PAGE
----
noun, plural: lyases
(biochemistry) An enzyme that catalyzes the breaking of a chemical bond through means not involving hydrolysis or oxidation, and forms a double bond or adds a group to a double bond
An enzyme is a catalyst or a chemical produced by cells to speed up a biochemical reaction. It is usually a protein molecule with a characteristic sequence of amino acids that fold to produce a specific three-dimensional structure, which gives the molecule unique properties. Other molecule with catalytic activity is ribozyme, an enzyme made of RNA rather than protein. Enzymes may be classified and named according to the reaction they catalyze: (1) oxidoreductases, (2) transferases, (3) lyases, (4) isomerases, and (6) ligases.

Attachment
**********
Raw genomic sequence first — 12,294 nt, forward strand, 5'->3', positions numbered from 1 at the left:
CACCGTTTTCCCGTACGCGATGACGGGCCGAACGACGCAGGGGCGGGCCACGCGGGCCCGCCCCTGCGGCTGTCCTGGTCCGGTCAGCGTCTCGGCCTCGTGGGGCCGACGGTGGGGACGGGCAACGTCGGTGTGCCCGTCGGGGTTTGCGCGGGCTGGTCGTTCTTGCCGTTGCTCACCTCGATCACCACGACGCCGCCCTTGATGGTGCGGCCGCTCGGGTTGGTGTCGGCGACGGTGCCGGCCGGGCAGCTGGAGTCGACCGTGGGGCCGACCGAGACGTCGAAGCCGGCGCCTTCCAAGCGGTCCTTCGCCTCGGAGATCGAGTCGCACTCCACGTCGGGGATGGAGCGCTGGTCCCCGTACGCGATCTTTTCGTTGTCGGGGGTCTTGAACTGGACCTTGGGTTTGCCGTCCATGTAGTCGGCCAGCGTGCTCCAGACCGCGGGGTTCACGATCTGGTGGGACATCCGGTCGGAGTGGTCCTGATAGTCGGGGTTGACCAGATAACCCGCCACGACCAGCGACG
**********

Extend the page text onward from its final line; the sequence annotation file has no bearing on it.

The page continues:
Lyases are enzymes that catalyze the breaking a chemical bond between two parts of a molecule through biochemical means other than hydrolysis and oxidation. They often form a double bond or add a new ring structure. An example is the lyase that acts on ATP resulting in the formation of cAMP and PPi.
One of the distinctive characteristics of a lyase is requiring one substrate for the reaction in one direction and two substrates for the reverse reaction (referred to as Michael addition).
Lyases include decarboxylases, aldolases and dehydratases.
- Atp citrate lyase
- Atp citrate pro-3s-lyase
- Cystathionine gamma-lyase
- Diaminopropionate ammonia-lyase
- Formate hydrogen lyase
- L-cysteine-cystine c-s lyase
- L-methionine gamma-lyase
- O-acetylhomoserine thiol-lyase
- Protein a24 lyase
- Spore photoproduct lyase
- Threonine acetaldehyde-lyase